If I should ever marry again, then by default I would expect the woman to take my surname. If she has a profession or business based around another name, I can understand a need to continue use of that name but it need not stop her from taking mine as her legal name.

I would be open, as with most things, to discussion and would try to understand any thoughts and feelings she might have to the contrary but I don't imagine I'd be persuaded. I know of more than one unmarried couple where the woman has taken the man's name and it just seems right to me that a woman who belongs to me by marriage would take my name.

If the woman has a name from a previous marriage, then absolutely and without question, I would have her take my name. A refusal to do so would not be countenanced.

As for this nonsense of "Ms" in a society where the norm is for a married female to be addressed as "Mrs", I just see it as a way for a woman to offer insult to her husband. For sure, if it was normal to have a married version of the male honorific, I would happily adopt it - why not? (Actually it did change historically, in some circles, but the shortened version of both is still "Mr".)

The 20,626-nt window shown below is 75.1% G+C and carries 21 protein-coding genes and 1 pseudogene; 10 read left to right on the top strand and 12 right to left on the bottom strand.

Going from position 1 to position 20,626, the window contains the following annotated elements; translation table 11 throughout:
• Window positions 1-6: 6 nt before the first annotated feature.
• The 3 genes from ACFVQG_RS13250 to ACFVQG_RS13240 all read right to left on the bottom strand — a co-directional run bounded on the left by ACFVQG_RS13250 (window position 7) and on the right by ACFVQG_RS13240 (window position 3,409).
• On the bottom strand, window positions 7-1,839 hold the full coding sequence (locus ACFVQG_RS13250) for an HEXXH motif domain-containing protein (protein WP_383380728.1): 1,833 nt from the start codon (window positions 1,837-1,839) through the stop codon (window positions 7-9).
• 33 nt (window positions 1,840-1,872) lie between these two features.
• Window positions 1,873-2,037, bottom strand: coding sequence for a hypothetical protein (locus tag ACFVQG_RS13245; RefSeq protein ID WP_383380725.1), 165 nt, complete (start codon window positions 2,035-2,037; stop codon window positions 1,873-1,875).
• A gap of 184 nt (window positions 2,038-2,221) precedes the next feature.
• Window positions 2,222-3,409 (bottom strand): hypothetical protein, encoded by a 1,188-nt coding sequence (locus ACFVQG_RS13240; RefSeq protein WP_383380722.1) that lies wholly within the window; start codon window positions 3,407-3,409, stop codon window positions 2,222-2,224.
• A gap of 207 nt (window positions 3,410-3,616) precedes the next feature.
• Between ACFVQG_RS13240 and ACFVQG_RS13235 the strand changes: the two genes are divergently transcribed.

A readers' forum post by Interesdom on Mon, 06/06/2005 - 00:29 | reply to this comment Mrs, Miss and Ms A readers' forum post by Louise C on Mon, 06/06/2005 - 04:37 | reply to this comment Historically, ,'Mistress' was the title used for all women, married or single. 'Miss' was originally a title only used to describe very young girls, or prostitutes. I think it became normal to address young women as 'miss' in about the 18th century.

Since I sometimes use my maiden name and sometimes my married name, I prefer to use 'Ms' when I use my maiden name, because otherwise sometimes people tend to assume that my maiden name is also my husband's name, which he finds very annoying.

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Last-modified: Thu, 10 Feb 2022 17:30:27 JST (300d)